Your power skills (and those of your teammates) go way beyond just good social skills, emotional intelligence, and the ability to communicate effectively. They also encompass problem solving, strategy, and the ability to build consensus around priorities.

While not every project manager is part of PMI, it is worth noting that they believe so strongly in this concept that they have also updated their Talent Triangle to reflect this new name and focus on these skills. 

In the past, the talent triangle was made up of technical project management, leadership, and strategic and business acumen. Today, the triangle is made up of ways of working, power skills, and business acumen.

This evolution is due to the fact that project managers need to be more resourceful and nimble than ever before in the changing business environment.

If you don’t hold a PMI credential, you might be wondering why you should care about the triangle as it’s used to map professional development units (PDUs) to these categories.

It’s simple: as a project manager, you should be learning and continuing to embrace professional development at every stage of your career—certified or not.

You can find some ways to get PDUs here.

What’s The Impact?

PMI’s key insight is that “organizations that do not place a high priority on power skills are at a higher risk for projects that do not meet business goals, that experience scope creep, and that lose more budget if the project fails.”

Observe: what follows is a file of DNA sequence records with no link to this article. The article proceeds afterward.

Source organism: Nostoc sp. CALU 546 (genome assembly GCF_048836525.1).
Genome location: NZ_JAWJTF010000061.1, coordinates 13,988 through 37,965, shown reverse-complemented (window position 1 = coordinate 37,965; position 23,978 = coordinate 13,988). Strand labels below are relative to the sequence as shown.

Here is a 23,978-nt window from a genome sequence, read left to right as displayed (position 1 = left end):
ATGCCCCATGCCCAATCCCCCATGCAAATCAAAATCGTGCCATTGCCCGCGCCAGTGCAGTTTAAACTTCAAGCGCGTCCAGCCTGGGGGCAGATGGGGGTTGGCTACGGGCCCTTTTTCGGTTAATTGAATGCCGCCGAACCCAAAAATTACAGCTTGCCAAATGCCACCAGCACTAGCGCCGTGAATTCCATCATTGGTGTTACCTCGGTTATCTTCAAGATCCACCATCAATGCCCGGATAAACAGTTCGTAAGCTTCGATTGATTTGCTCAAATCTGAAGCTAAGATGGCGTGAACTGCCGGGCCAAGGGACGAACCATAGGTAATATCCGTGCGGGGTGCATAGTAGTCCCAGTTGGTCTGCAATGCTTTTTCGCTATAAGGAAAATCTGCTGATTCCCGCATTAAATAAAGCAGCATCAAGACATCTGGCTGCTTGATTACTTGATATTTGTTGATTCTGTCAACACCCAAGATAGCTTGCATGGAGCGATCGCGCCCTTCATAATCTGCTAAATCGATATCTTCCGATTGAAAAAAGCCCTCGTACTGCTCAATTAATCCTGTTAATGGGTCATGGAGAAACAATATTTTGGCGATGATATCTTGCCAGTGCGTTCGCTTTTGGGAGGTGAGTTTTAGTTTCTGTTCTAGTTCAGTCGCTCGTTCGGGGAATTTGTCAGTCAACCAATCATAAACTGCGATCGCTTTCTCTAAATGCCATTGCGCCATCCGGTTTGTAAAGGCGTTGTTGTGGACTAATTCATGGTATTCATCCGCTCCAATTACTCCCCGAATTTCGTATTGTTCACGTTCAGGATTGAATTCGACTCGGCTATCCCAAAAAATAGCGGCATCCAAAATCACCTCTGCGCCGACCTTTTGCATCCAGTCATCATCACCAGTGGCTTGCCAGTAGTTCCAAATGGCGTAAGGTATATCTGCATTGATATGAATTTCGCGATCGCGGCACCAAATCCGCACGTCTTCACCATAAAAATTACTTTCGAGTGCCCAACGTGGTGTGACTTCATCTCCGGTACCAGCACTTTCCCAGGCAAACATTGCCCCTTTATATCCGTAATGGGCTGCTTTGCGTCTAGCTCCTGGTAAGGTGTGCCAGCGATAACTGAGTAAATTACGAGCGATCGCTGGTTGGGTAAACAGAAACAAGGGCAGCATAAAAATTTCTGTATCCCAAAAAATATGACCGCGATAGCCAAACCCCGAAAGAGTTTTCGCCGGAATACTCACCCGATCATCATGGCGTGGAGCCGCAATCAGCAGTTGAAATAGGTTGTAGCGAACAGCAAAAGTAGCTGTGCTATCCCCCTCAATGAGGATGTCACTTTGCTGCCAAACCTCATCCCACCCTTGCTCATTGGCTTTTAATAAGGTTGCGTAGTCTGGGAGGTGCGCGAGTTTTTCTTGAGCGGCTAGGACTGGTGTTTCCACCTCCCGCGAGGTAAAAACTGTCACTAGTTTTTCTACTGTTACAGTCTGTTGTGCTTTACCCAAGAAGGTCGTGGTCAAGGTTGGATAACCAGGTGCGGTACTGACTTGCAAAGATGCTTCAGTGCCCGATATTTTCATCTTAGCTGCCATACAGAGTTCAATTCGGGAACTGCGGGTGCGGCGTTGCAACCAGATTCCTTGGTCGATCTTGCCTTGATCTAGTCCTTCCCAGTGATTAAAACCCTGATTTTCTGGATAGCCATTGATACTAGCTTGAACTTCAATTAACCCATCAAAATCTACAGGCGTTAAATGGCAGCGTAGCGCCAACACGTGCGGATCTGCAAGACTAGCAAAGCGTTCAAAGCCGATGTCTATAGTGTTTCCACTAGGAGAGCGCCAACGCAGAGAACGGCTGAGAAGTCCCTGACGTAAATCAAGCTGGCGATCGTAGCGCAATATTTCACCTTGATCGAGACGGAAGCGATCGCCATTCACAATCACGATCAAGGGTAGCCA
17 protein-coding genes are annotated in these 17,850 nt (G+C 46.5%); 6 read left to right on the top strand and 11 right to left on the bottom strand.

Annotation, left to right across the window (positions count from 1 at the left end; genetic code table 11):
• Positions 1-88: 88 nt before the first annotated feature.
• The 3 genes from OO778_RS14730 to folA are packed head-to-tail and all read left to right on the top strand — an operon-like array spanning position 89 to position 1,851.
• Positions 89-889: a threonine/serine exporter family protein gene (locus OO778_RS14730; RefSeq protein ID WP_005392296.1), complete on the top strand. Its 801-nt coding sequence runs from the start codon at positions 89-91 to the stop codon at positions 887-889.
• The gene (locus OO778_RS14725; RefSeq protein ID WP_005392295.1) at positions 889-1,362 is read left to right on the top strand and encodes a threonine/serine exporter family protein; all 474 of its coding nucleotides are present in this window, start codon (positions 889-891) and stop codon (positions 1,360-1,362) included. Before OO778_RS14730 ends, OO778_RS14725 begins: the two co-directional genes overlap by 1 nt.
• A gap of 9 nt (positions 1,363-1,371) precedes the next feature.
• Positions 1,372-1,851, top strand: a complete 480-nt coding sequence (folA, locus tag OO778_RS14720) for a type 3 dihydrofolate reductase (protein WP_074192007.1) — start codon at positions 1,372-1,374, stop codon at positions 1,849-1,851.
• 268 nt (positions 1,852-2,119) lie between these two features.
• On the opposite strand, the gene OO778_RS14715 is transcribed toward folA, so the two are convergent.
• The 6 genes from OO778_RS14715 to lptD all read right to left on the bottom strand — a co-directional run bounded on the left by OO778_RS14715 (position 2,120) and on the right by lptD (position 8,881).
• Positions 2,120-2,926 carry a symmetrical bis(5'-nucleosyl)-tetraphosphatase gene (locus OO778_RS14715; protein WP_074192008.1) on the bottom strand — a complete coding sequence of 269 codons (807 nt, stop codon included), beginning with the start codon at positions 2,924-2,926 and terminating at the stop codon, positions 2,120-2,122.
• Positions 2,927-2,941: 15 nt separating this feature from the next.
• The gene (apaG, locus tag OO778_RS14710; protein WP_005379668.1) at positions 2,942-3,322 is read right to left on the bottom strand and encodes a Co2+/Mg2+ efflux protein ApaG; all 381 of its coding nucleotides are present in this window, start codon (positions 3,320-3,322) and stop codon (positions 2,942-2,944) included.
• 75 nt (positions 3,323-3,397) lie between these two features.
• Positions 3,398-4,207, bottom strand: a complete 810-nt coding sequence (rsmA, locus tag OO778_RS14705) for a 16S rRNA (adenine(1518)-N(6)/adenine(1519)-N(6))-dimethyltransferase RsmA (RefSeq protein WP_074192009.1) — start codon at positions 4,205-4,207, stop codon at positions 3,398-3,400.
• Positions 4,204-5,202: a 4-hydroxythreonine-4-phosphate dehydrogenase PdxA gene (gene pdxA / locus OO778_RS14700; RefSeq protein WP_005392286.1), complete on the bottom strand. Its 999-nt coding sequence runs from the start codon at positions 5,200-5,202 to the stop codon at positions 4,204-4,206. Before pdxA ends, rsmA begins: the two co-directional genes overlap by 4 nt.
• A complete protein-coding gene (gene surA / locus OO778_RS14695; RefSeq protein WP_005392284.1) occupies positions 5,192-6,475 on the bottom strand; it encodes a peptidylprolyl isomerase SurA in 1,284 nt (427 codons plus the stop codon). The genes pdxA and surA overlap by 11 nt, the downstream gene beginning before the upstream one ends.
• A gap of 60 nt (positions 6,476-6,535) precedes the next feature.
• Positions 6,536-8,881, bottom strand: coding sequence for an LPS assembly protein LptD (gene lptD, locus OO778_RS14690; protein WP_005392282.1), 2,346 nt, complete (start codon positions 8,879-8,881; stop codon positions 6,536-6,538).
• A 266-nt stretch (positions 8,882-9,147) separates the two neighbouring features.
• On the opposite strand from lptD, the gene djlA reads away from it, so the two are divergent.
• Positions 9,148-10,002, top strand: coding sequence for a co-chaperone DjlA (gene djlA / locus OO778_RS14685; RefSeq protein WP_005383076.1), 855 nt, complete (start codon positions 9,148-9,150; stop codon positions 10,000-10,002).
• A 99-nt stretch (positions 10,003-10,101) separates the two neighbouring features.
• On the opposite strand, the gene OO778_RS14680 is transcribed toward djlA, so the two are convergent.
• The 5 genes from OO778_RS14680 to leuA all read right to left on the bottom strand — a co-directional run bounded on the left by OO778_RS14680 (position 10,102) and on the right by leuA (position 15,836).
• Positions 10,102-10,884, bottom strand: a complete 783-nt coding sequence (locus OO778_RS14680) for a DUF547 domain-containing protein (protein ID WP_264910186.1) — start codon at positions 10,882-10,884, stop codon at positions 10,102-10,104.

Their research found that:

  • 72% of projects met their business goals when the organization focused on power skills whereas that number was only 65% in organizations that did not.
  • 28% of projects experienced scope creep in organizations that focused on power skills. That number was 40% in organizations that did not.
  • Only 17% of organizational budgets were lost due to project failure in organizations focused on power skills. This is compared to 25% of budget lost in organizations that put less emphasis on power skills.

PMI also found that most organizations put more emphasis on training for technical skills than power skills. In understanding the importance of these skills and their impact on project success, I would suggest that business and PM leaders (like you) rethink the training budgets for this year and beyond. 

Where can you develop more power skills and how can you coach your team to continue to build theirs?

What You Should Do About It?

Create a plan to develop your power skills this year: